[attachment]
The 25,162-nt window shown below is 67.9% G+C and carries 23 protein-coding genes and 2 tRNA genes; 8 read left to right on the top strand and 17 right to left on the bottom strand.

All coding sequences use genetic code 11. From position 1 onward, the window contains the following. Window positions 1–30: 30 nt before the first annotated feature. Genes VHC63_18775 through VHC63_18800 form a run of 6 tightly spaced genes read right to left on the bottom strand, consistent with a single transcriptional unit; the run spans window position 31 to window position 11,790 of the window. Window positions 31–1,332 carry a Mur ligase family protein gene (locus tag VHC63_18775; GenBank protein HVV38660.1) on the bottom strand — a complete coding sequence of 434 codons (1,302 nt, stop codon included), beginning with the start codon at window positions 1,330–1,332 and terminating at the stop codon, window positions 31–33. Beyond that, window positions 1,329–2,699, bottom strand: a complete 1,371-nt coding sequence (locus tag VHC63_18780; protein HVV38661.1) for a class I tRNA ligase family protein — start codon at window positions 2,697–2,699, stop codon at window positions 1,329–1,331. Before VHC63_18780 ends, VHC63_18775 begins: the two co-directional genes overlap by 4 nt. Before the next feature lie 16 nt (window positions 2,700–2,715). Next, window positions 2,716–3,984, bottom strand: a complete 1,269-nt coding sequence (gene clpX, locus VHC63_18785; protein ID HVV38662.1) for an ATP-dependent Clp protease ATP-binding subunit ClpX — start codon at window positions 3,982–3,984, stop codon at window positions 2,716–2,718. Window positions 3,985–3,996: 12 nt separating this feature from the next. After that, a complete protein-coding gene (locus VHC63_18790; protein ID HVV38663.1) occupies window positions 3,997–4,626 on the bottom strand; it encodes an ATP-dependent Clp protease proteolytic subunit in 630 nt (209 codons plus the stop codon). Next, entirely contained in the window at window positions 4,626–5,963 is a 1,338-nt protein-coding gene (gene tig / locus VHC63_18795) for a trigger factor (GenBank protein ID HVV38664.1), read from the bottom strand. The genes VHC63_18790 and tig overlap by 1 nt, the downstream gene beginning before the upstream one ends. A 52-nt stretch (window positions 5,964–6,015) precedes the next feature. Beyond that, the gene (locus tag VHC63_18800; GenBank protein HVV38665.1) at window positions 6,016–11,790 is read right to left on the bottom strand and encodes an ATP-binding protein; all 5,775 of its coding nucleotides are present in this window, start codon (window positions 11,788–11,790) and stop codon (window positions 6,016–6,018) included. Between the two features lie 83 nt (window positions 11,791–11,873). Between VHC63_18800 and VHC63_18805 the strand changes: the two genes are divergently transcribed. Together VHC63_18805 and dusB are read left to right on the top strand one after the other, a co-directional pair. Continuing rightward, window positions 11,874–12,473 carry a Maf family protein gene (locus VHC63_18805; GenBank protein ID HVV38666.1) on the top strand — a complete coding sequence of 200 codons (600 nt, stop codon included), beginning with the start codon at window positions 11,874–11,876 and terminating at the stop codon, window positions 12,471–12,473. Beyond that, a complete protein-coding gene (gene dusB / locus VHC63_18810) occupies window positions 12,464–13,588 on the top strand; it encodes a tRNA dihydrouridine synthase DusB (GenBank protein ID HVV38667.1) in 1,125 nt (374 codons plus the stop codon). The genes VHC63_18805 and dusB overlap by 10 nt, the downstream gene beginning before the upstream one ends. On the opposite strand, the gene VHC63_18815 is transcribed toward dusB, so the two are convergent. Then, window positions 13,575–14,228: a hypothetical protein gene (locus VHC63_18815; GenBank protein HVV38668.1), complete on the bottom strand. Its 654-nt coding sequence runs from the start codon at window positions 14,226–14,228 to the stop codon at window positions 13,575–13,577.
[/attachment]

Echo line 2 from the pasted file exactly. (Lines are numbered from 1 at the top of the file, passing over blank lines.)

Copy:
All coding sequences use genetic code 11. From position 1 onward, the window contains the following. Window positions 1–30: 30 nt before the first annotated feature. Genes VHC63_18775 through VHC63_18800 form a run of 6 tightly spaced genes read right to left on the bottom strand, consistent with a single transcriptional unit; the run spans window position 31 to window position 11,790 of the window. Window positions 31–1,332 carry a Mur ligase family protein gene (locus tag VHC63_18775; GenBank protein HVV38660.1) on the bottom strand — a complete coding sequence of 434 codons (1,302 nt, stop codon included), beginning with the start codon at window positions 1,330–1,332 and terminating at the stop codon, window positions 31–33. Beyond that, window positions 1,329–2,699, bottom strand: a complete 1,371-nt coding sequence (locus tag VHC63_18780; protein HVV38661.1) for a class I tRNA ligase family protein — start codon at window positions 2,697–2,699, stop codon at window positions 1,329–1,331. Before VHC63_18780 ends, VHC63_18775 begins: the two co-directional genes overlap by 4 nt. Before the next feature lie 16 nt (window positions 2,700–2,715). Next, window positions 2,716–3,984, bottom strand: a complete 1,269-nt coding sequence (gene clpX, locus VHC63_18785; protein ID HVV38662.1) for an ATP-dependent Clp protease ATP-binding subunit ClpX — start codon at window positions 3,982–3,984, stop codon at window positions 2,716–2,718. Window positions 3,985–3,996: 12 nt separating this feature from the next. After that, a complete protein-coding gene (locus VHC63_18790; protein ID HVV38663.1) occupies window positions 3,997–4,626 on the bottom strand; it encodes an ATP-dependent Clp protease proteolytic subunit in 630 nt (209 codons plus the stop codon). Next, entirely contained in the window at window positions 4,626–5,963 is a 1,338-nt protein-coding gene (gene tig / locus VHC63_18795) for a trigger factor (GenBank protein ID HVV38664.1), read from the bottom strand. The genes VHC63_18790 and tig overlap by 1 nt, the downstream gene beginning before the upstream one ends. A 52-nt stretch (window positions 5,964–6,015) precedes the next feature. Beyond that, the gene (locus tag VHC63_18800; GenBank protein HVV38665.1) at window positions 6,016–11,790 is read right to left on the bottom strand and encodes an ATP-binding protein; all 5,775 of its coding nucleotides are present in this window, start codon (window positions 11,788–11,790) and stop codon (window positions 6,016–6,018) included. Between the two features lie 83 nt (window positions 11,791–11,873). Between VHC63_18800 and VHC63_18805 the strand changes: the two genes are divergently transcribed. Together VHC63_18805 and dusB are read left to right on the top strand one after the other, a co-directional pair. Continuing rightward, window positions 11,874–12,473 carry a Maf family protein gene (locus VHC63_18805; GenBank protein ID HVV38666.1) on the top strand — a complete coding sequence of 200 codons (600 nt, stop codon included), beginning with the start codon at window positions 11,874–11,876 and terminating at the stop codon, window positions 12,471–12,473. Beyond that, a complete protein-coding gene (gene dusB / locus VHC63_18810) occupies window positions 12,464–13,588 on the top strand; it encodes a tRNA dihydrouridine synthase DusB (GenBank protein ID HVV38667.1) in 1,125 nt (374 codons plus the stop codon). The genes VHC63_18805 and dusB overlap by 10 nt, the downstream gene beginning before the upstream one ends. On the opposite strand, the gene VHC63_18815 is transcribed toward dusB, so the two are convergent. Then, window positions 13,575–14,228: a hypothetical protein gene (locus VHC63_18815; GenBank protein HVV38668.1), complete on the bottom strand. Its 654-nt coding sequence runs from the start codon at window positions 14,226–14,228 to the stop codon at window positions 13,575–13,577.